When backed into a rhetorical corner, you probably shouldn't ask questions you don't know the answers to.
For instance, Robin Ventura talking to Paul Sullivan:
"Any time the organization goes through the last few years like we have, you could've just kept everything the way it was," Ventura said. "But the way Rick did it, he flips the switch. Our catchers are different. Our infield is pretty much different.
"It is (an important year) because if it doesn't work with this, where does it go? What are you going to do?"
That's the season's unspoken undercurrent, and it's a menacing one. It hasn't made sense to deal from the White Sox' core of Chris Sale, Jose Abreu, Jose Quintana and Adam Eaton. They're too productive for the price, and for too many years, to think they could get equal or greater value in a swap.
But there'll come a point where we can start forecasting the team by the end of a contract, and the talk about blowing up a team shifts from petulant and reactionary to a responsible decision agreed upon by adults.
The Sox aren't quite at that point, but perhaps sensing it was just beyond the horizon, Rick Hahn rented a fog machine in obfuscate the outlook. More than half the lineup is new, and none of these guys are tied to the White Sox beyond 2017:
- Catcher: Tyler Flowers to Alex Avila
- Second base: Micah Johnson to Brett Lawrie
- Third base: Conor Gillaspie to Todd Frazier
Shortstop: Alexei Ramirez to Jimmy Rollins
- DH: Adam LaRoche to Austin Jackson
(Jackson will be in center field, of course, but that's effectively the move since one of the incumbent outfielders will shift to the DH spot.)
There's Frazier, and then there are four mystery men, all of whom could either rebound and provide an outstanding ROI, or entrench themselves in their declines (and it's five if you rope in Mat Latos from the pitching side).
New players normally get a grace period for a transition to a new league, team and/or role, and boy howdy does this team abuse them. However, the White Sox can't really can't waste a lot of time on introductions this time around. I wouldn't say a fast start is crucial given the demanding early schedule, but a professional start is.
Another question Ventura shouldn't ask aloud: If the team doesn't find that gear early, does the manager pay the price? The hiring of Rick Renteria equips the front office with a capable midseason replacement if need be, and while it's a sensible hire on its own merits, it's also a strange acknowledgment of Ventura's lame-duck status.
This team is built on an unusual tension, which is maybe why L'Affaire LaRoche caused so many people to act unreasonably. Maybe it's evidence of a fault line that could rumble again after early adversity, or maybe that explosion allowed all the dangerous pressure to release.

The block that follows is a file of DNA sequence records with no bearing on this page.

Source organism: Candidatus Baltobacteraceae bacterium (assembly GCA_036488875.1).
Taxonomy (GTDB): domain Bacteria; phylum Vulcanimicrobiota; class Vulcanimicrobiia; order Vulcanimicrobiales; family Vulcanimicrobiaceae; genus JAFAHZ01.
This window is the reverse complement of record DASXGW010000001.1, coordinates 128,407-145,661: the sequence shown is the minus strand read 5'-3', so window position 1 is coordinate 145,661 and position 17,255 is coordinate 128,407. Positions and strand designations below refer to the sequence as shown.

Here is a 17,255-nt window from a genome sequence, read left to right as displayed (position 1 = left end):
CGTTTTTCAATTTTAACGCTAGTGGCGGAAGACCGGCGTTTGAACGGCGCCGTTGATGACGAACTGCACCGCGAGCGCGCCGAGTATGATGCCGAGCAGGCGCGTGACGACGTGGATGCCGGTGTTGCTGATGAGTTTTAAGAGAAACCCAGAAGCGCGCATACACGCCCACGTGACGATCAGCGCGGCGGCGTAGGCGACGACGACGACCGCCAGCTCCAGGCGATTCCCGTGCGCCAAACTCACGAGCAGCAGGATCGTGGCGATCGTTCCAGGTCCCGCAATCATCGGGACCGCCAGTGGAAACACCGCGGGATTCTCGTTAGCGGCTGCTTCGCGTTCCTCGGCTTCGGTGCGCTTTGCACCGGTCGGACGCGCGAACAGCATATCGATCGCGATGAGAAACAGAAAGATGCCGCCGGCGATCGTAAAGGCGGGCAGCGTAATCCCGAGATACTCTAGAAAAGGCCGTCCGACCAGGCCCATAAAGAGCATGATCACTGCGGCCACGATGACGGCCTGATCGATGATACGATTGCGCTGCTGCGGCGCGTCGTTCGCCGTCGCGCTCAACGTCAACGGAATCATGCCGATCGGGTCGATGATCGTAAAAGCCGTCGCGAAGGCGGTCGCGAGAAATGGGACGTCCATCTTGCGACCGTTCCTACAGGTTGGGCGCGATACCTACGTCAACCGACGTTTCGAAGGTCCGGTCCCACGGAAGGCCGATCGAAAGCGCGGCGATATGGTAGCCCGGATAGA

The White Sox are acting like it's the latter, and it might actually be good for them. Not the part about blowing up a minor story so senselessly and exposing troublesome maturity levels, but the part about reordering priorities and implementing leadership, even if it makes some people uncomfortable along the way. The baseball of the last three years was not a product anybody wanted to watch, and breaking out of that rut probably shouldn't be a gentle process.
Whatever the case, the way this team came together -- with one piece breaking off -- isn't scaring off the math. In fact, the projections are more optimistic than a sizable chunk of the fan base, which is another abrupt shift in the dynamic. Maybe we'll look back at the rare over-.500 spring record as the first material representation of the improved quality of play.
This final pre-Opening Day assessment leads me to another rhetorical question that echoes a famous one from Satchel Paige: How good would this team be if you didn't know how good it was? That is, if this were 20 years earlier and you weren't aware of analytics behind projections and aging curves, what would it feel like to you? Would you trust the new name-brand talent around the core, even if some of those guys are coming off down years? Would you think that Ventura doesn't have a Ned Yost renaissance in his future and he's holding the team back? Would you look at the squabbling and say it's a team that has no chemistry, or a team that has some fire for once?
An early stumble could put this team on the path to 75 wins, but I've seen 90-win stars-and-scrubs teams with a more unimpressive collection of Column B, so maybe the projections of 84ish wins is really an accurate target. With so much in flux, I find it more worthwhile to break the season apart into sections, which only lead to more unanswerable questions:
- Can they show fans (and Hawk Harrelson) something to be excited about in April, even if unevenly?
- Can they through the early tough schedule and be comfortably in the picture at Memorial Day?
- Can they actually be in position to add at the trade deadline for once?
We can start focusing on the first one tonight in Oakland. Happy Opening Day, everybody.